Critical Play: Bluffing, Judging and Getting Vulnerable…

Skrillbio was developed by ticedev for mobile and desktop browsers. The target audience seems to be suited for groups of friends. The extremely colourful, silly aesthetic is suitable for an audience under 30. The game mechanics, which require some understanding of drawing on a digital interface, further seems to be suited to the more tech-savvy generation.

The game can be played with 2-12 players.  Players are either in the position where they are a “drawer”, selecting a word and drawing the world using a drawing software built into the game; or they are a guesser, where they may be able to type a word pertaining to their guesses of the drawing into an answer box. Each round, each player is in the “drawer” role once, and players take turns being the “drawer”. Interestingly, the game is transparent about who is drawing and who is guessing, showing all guesses publicly.

The game is fun as it fosters both competition and fellowship. The players are competing with each other to guess the object as fast as possible, and because everyone can see what others are guessing, there is pressure to get the answer immediately correct for fear that others will catch on to your initial guess. The element of competing against everyone else, as well as trying to help everyone out as the “drawer” (as you are trying to ensure as many people guess correctly as possible), introduces an interesting dynamic where you’re alternating from trying to help and trying to oppose the other players (fellowship vs. competition). The aesthetic element is also part of what makes the game fun: the ability to create silly, colourful visuals make the game visually stimulating.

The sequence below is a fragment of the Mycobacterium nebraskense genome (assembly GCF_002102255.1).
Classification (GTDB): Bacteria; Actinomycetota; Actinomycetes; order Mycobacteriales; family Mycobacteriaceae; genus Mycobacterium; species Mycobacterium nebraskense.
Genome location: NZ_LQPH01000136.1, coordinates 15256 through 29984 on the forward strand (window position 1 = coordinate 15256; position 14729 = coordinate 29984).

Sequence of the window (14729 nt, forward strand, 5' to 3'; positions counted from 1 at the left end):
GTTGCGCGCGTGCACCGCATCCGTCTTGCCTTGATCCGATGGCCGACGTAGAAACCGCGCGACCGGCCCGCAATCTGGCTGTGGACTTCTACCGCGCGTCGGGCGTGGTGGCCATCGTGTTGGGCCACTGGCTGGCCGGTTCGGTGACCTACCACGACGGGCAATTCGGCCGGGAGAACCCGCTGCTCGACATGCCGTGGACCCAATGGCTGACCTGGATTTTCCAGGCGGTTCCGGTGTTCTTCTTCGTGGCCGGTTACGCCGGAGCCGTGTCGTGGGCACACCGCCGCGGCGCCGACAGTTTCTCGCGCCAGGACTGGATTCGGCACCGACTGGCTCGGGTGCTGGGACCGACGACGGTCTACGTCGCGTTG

The game could be improved if players could have the ability to engage in more speech. It feels like the game can be played entirely without communicating via anything but the chat-box in the application. This is great for an online setting where strangers are playing against strangers, but for a friend group who already know each-other, the lack of incentive to communicate verbally make the game less fun than alternatives.

The game reminds me of Charades, as they both rely on judgement of a visual symbol. Skribblio differentiates itself as it can be played in online settings, and requires people to draw rather than act something out; this can be more accessible if people are uncomfortable with physical movement or acting. The drawing aspect is accessible as even silly or bad drawings make the game enjoyable, and people are often very understanding of them.

You don’t need to get too vulnerable; you just need to draw the picture or guess it. There’s no disclosure of personal information, which can make the game comfortable to play. The only cause for lack of vulnerability is if the player is not comfortable with drawing; but this is not the case in my experience playing Skribblio, as I found the game to be very accessible to non-drawers, as bad drawings make for extremely fun and hilarious gameplay, and is widely acceptable.

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